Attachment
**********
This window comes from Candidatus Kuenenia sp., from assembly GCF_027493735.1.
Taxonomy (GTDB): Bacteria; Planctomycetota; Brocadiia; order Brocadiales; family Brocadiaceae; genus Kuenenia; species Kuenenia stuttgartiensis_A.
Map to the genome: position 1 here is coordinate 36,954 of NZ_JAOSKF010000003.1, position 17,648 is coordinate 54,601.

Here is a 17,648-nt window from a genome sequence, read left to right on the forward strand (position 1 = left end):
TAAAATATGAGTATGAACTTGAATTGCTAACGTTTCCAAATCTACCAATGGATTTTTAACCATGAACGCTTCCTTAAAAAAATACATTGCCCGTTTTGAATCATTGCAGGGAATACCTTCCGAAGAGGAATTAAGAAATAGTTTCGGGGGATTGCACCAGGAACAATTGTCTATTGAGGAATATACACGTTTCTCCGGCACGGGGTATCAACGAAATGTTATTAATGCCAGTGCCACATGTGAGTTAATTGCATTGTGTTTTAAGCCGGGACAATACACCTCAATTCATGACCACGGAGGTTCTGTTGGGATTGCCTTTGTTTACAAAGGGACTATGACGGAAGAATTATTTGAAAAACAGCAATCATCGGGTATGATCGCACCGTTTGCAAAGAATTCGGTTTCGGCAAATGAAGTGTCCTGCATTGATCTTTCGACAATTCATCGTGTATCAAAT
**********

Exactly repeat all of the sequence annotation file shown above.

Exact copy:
This window comes from Candidatus Kuenenia sp., from assembly GCF_027493735.1.
Taxonomy (GTDB): Bacteria; Planctomycetota; Brocadiia; order Brocadiales; family Brocadiaceae; genus Kuenenia; species Kuenenia stuttgartiensis_A.
Map to the genome: position 1 here is coordinate 36,954 of NZ_JAOSKF010000003.1, position 17,648 is coordinate 54,601.

Here is a 17,648-nt window from a genome sequence, read left to right on the forward strand (position 1 = left end):
TAAAATATGAGTATGAACTTGAATTGCTAACGTTTCCAAATCTACCAATGGATTTTTAACCATGAACGCTTCCTTAAAAAAATACATTGCCCGTTTTGAATCATTGCAGGGAATACCTTCCGAAGAGGAATTAAGAAATAGTTTCGGGGGATTGCACCAGGAACAATTGTCTATTGAGGAATATACACGTTTCTCCGGCACGGGGTATCAACGAAATGTTATTAATGCCAGTGCCACATGTGAGTTAATTGCATTGTGTTTTAAGCCGGGACAATACACCTCAATTCATGACCACGGAGGTTCTGTTGGGATTGCCTTTGTTTACAAAGGGACTATGACGGAAGAATTATTTGAAAAACAGCAATCATCGGGTATGATCGCACCGTTTGCAAAGAATTCGGTTTCGGCAAATGAAGTGTCCTGCATTGATCTTTCGACAATTCATCGTGTATCAAAT